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Integrated Pest Management (IPM) for the Home Landscape

What is IPM?

Integrated Pest Management (IPM) is an effective and environmentally sensitive approach to pest management. IPM utilizes a combination of common-sense practices including physical, cultural, biological, and chemical techniques to prevent and control pests. This system relies heavily on information; success is driven by understanding the life cycles of pests and their interaction with the environment. IPM focuses on preventing pest problems before they occur. When pest problems do arise, management options focus on those with the least possible impact on human health and the environment.


Cultural Control

Cultural control techniques address the manner in which we cultivate plants and are directed at reducing and avoiding pest problems. At the heart of cultural control are practices to maintain plant health. Healthy plants have fewer pest problems and are more tolerant of pests.


Start with Healthy Plants:

  • Incorporate resistant varieties
  • Include native plants
  • Choose well-adapted plants
  • Practice proper planting techniques

Avoid Pest Problems:

  • Practice crop rotation
  • Practice companion planting
  • Utilize trap crops
  • Manage fertility and irrigation
  • Adjust planting dates
  • Follow good sanitation practices

Mechanical and Physical Controls

These tools directly remove or kill pests, or physically keep insect pests from reaching their hosts by means of a barrier or trap. Some methods alter the physical environment to make it unfavorable to pests. Mechanical and physical controls have relatively little impact on natural enemies and other non-target organisms, and are compatible with biological controls. They can be rapid and effective, and are well suited for the home landscape.


Control Measures Include:

  • Habitat manipulation
  • Creating barriers
  • Trapping pests
  • Hand removal
  • Mulching


Biological Control

Biological control uses natural enemies of pests to suppress or prevent a pest outbreak. Insects, pathogens and weeds have predators that feed upon them, and/or diseases that make them weak or die. These are the natural enemies that we take advantage of with biological control.


Natural Enemies: The Three Ps

  • Predators: insects, birds, bats, reptiles and amphibians
  • Parasitoids: small insects that develop on or inside a host insect
  • Pathogens: disease-causing agents


Using Biological Control

Augmentation: purchase and release natural enemies to prevent the buildup of pest populations or reduce outbreaks


Conservation: attracting and protecting natural enemies native to the landscape


Conservation Practices:

  • Reduce pesticide use
  • Provide flowering plants as a nectar source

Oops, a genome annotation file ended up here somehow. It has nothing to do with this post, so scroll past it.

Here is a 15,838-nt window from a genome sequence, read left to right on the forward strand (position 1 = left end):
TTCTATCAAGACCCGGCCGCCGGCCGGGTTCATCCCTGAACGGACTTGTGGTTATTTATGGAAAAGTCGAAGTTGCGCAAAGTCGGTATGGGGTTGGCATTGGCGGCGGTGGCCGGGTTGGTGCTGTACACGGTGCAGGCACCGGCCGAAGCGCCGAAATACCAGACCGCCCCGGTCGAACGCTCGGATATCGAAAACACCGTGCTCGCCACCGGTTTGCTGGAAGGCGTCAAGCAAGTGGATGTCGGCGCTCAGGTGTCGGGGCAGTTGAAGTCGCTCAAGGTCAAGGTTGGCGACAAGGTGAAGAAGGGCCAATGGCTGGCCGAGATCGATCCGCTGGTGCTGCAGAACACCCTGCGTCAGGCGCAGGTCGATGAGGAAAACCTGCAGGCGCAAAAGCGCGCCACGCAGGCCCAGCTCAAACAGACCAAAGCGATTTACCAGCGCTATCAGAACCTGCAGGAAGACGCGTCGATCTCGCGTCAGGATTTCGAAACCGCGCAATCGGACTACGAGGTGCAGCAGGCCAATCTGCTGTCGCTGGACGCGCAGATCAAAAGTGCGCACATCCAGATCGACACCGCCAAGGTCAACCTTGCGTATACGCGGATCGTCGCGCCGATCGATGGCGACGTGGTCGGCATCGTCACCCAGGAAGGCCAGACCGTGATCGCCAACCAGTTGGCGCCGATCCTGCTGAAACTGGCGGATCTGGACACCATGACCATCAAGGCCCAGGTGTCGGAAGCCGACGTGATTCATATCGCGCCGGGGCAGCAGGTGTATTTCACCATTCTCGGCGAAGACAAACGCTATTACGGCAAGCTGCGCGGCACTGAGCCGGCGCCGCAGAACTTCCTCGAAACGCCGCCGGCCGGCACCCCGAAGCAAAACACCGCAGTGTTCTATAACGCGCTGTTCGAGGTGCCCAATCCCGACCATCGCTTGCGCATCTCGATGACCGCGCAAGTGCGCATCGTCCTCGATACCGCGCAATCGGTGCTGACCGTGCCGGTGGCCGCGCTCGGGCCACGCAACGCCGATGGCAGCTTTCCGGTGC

• Provide shelter in the landscape
  • Protect natural enemy habitat
  • Encourage birds, bats, amphibians and reptiles


Chemical Control

Many people think chemicals do not have a place in IPM; however, when used responsibly, pesticides can fit well into an IPM program. There are many different types of chemical controls, some of which are compatible with IPM. Use pesticides judiciously and select chemistries that have a narrow host range. Many highly-selective products are not only safe for non-target, beneficial insects, but also safer for the environment. It is best to rely on chemical pesticides as a last resort in IPM.


Using Pesticides in IPM:

  • Spot treat only infested plants or stems
  • Wear personal protection gear
  • Use selective chemistries
  • Properly identify the pest
  • Treat only primary pests


Classes of Pesticides:

  • Microbial and botanical pesticides
  • Horticultural soaps and oils
  • Insects growth regulators (IGRs)
  • Minerals and metals
  • Synthetic chemicals


Implementing IPM

The Goal of IPM is to prevent, avoid, or reduce a pest problem using multiple tactics.

The IPM toolbox includes:

  • Cultural Practices
  • Mechanical Techniques
  • Physical Applications
  • Biological Controls
  • Chemical Applications


IPM Basics:

  • Knowledge is Key – know your plants and common pest problems
  • Practice Prevention – stop pests before they are a problem
  • Monitor the Landscape – scout regularly for plant problems
  • Know Your Options – consider the costs and benefits of control
  • Develop a Strategy – incorporate  multiple management tools
  • Evaluate – determine how the controls worked and what you learned


IPM is used for:

  • Vegetable and ornamental gardens
  • Fruit trees and shrubs
  • Lawns
  • Indoor pests
  • Houseplants
  • Stored food
  • Schools and public buildings

Project Supported By:

The National Institute of Food and Agriculture’s “Extension Integrated Pest Management Coordination and Support Program” and Oklahoma State University


Oklahoma Cooperative Extension Service


Department of Entomology & Plant Pathology and Department of Horticulture & Landscape Architecture


For more information, visit: or contact your local county extension office.


Jimi Underwood

Hannah Wahlmeier

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